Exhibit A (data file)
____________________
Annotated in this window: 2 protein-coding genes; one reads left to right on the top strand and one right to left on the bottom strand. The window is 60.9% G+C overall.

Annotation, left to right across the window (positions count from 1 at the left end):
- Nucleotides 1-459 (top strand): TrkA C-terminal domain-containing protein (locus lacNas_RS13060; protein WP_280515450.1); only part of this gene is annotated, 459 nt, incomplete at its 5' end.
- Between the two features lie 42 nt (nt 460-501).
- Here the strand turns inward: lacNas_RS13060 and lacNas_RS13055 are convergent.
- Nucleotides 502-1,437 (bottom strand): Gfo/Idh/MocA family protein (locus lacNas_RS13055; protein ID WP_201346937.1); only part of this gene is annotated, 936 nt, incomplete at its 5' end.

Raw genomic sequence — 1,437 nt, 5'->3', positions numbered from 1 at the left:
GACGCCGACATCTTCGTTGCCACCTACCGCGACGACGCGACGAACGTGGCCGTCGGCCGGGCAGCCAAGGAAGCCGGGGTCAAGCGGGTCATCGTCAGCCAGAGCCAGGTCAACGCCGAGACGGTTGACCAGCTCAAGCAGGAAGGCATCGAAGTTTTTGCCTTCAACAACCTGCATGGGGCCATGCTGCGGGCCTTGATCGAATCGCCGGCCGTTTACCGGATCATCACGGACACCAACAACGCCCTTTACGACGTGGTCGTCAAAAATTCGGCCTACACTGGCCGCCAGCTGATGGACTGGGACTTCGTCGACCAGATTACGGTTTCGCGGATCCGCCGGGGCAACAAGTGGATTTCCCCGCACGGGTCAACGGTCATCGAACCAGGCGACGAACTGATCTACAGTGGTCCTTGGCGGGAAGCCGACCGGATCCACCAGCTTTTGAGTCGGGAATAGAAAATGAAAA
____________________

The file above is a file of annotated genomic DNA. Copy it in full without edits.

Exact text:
Annotated in this window: 2 protein-coding genes; one reads left to right on the top strand and one right to left on the bottom strand. The window is 60.9% G+C overall.

Annotation, left to right across the window (positions count from 1 at the left end):
- Nucleotides 1-459 (top strand): TrkA C-terminal domain-containing protein (locus lacNas_RS13060; protein WP_280515450.1); only part of this gene is annotated, 459 nt, incomplete at its 5' end.
- Between the two features lie 42 nt (nt 460-501).
- Here the strand turns inward: lacNas_RS13060 and lacNas_RS13055 are convergent.
- Nucleotides 502-1,437 (bottom strand): Gfo/Idh/MocA family protein (locus lacNas_RS13055; protein ID WP_201346937.1); only part of this gene is annotated, 936 nt, incomplete at its 5' end.

Raw genomic sequence — 1,437 nt, 5'->3', positions numbered from 1 at the left:
GACGCCGACATCTTCGTTGCCACCTACCGCGACGACGCGACGAACGTGGCCGTCGGCCGGGCAGCCAAGGAAGCCGGGGTCAAGCGGGTCATCGTCAGCCAGAGCCAGGTCAACGCCGAGACGGTTGACCAGCTCAAGCAGGAAGGCATCGAAGTTTTTGCCTTCAACAACCTGCATGGGGCCATGCTGCGGGCCTTGATCGAATCGCCGGCCGTTTACCGGATCATCACGGACACCAACAACGCCCTTTACGACGTGGTCGTCAAAAATTCGGCCTACACTGGCCGCCAGCTGATGGACTGGGACTTCGTCGACCAGATTACGGTTTCGCGGATCCGCCGGGGCAACAAGTGGATTTCCCCGCACGGGTCAACGGTCATCGAACCAGGCGACGAACTGATCTACAGTGGTCCTTGGCGGGAAGCCGACCGGATCCACCAGCTTTTGAGTCGGGAATAGAAAATGAAAA